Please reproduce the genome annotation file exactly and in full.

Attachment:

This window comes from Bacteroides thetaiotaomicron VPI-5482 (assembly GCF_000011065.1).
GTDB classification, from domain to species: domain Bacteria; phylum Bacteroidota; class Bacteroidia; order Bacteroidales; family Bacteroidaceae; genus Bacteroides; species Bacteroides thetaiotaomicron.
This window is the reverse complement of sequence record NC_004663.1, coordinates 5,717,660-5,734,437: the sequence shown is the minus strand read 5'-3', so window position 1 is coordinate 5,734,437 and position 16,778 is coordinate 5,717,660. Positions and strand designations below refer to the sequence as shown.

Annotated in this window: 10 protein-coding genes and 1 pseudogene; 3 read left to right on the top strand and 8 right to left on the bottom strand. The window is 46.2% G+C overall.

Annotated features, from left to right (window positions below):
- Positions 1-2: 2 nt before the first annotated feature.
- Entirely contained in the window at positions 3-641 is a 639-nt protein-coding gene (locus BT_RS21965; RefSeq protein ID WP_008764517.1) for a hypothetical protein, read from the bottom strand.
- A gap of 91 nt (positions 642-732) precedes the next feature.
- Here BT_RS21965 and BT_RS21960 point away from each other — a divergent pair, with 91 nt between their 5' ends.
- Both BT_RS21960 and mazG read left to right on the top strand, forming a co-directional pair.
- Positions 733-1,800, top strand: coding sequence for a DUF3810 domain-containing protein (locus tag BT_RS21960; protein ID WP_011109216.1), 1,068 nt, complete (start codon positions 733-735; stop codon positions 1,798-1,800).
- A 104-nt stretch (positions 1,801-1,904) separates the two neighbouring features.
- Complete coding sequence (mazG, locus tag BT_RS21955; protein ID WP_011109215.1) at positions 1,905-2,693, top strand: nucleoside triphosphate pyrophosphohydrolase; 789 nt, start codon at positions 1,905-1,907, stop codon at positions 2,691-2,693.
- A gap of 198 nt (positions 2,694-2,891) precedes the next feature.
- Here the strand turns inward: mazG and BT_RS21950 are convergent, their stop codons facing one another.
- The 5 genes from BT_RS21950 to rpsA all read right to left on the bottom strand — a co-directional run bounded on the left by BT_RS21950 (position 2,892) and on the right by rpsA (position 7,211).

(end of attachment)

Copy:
This window comes from Bacteroides thetaiotaomicron VPI-5482 (assembly GCF_000011065.1).
GTDB classification, from domain to species: domain Bacteria; phylum Bacteroidota; class Bacteroidia; order Bacteroidales; family Bacteroidaceae; genus Bacteroides; species Bacteroides thetaiotaomicron.
This window is the reverse complement of sequence record NC_004663.1, coordinates 5,717,660-5,734,437: the sequence shown is the minus strand read 5'-3', so window position 1 is coordinate 5,734,437 and position 16,778 is coordinate 5,717,660. Positions and strand designations below refer to the sequence as shown.

Annotated in this window: 10 protein-coding genes and 1 pseudogene; 3 read left to right on the top strand and 8 right to left on the bottom strand. The window is 46.2% G+C overall.

Annotated features, from left to right (window positions below):
- Positions 1-2: 2 nt before the first annotated feature.
- Entirely contained in the window at positions 3-641 is a 639-nt protein-coding gene (locus BT_RS21965; RefSeq protein ID WP_008764517.1) for a hypothetical protein, read from the bottom strand.
- A gap of 91 nt (positions 642-732) precedes the next feature.
- Here BT_RS21965 and BT_RS21960 point away from each other — a divergent pair, with 91 nt between their 5' ends.
- Both BT_RS21960 and mazG read left to right on the top strand, forming a co-directional pair.
- Positions 733-1,800, top strand: coding sequence for a DUF3810 domain-containing protein (locus tag BT_RS21960; protein ID WP_011109216.1), 1,068 nt, complete (start codon positions 733-735; stop codon positions 1,798-1,800).
- A 104-nt stretch (positions 1,801-1,904) separates the two neighbouring features.
- Complete coding sequence (mazG, locus tag BT_RS21955; protein ID WP_011109215.1) at positions 1,905-2,693, top strand: nucleoside triphosphate pyrophosphohydrolase; 789 nt, start codon at positions 1,905-1,907, stop codon at positions 2,691-2,693.
- A gap of 198 nt (positions 2,694-2,891) precedes the next feature.
- Here the strand turns inward: mazG and BT_RS21950 are convergent, their stop codons facing one another.
- The 5 genes from BT_RS21950 to rpsA all read right to left on the bottom strand — a co-directional run bounded on the left by BT_RS21950 (position 2,892) and on the right by rpsA (position 7,211).